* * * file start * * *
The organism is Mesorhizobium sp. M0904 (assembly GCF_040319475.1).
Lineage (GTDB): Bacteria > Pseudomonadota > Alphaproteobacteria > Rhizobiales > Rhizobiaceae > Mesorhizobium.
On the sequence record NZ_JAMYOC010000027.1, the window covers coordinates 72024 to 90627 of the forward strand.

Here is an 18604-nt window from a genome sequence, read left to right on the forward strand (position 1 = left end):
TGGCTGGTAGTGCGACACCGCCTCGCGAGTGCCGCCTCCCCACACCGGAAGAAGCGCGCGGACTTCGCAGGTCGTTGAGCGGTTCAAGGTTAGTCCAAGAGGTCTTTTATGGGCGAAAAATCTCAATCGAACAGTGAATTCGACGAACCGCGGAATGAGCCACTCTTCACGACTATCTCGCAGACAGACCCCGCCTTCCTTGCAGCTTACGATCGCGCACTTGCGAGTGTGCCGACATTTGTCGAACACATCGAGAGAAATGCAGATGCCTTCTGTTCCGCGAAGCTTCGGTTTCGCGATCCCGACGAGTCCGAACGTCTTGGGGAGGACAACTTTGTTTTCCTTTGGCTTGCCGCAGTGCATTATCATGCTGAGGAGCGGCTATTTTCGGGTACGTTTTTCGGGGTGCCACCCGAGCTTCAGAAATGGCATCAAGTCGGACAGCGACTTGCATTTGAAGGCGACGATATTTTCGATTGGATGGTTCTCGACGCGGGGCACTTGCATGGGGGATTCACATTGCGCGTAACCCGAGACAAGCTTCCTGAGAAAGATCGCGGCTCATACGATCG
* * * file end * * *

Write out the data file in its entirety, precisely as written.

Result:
The organism is Mesorhizobium sp. M0904 (assembly GCF_040319475.1).
Lineage (GTDB): Bacteria > Pseudomonadota > Alphaproteobacteria > Rhizobiales > Rhizobiaceae > Mesorhizobium.
On the sequence record NZ_JAMYOC010000027.1, the window covers coordinates 72024 to 90627 of the forward strand.

Here is an 18604-nt window from a genome sequence, read left to right on the forward strand (position 1 = left end):
TGGCTGGTAGTGCGACACCGCCTCGCGAGTGCCGCCTCCCCACACCGGAAGAAGCGCGCGGACTTCGCAGGTCGTTGAGCGGTTCAAGGTTAGTCCAAGAGGTCTTTTATGGGCGAAAAATCTCAATCGAACAGTGAATTCGACGAACCGCGGAATGAGCCACTCTTCACGACTATCTCGCAGACAGACCCCGCCTTCCTTGCAGCTTACGATCGCGCACTTGCGAGTGTGCCGACATTTGTCGAACACATCGAGAGAAATGCAGATGCCTTCTGTTCCGCGAAGCTTCGGTTTCGCGATCCCGACGAGTCCGAACGTCTTGGGGAGGACAACTTTGTTTTCCTTTGGCTTGCCGCAGTGCATTATCATGCTGAGGAGCGGCTATTTTCGGGTACGTTTTTCGGGGTGCCACCCGAGCTTCAGAAATGGCATCAAGTCGGACAGCGACTTGCATTTGAAGGCGACGATATTTTCGATTGGATGGTTCTCGACGCGGGGCACTTGCATGGGGGATTCACATTGCGCGTAACCCGAGACAAGCTTCCTGAGAAAGATCGCGGCTCATACGATCG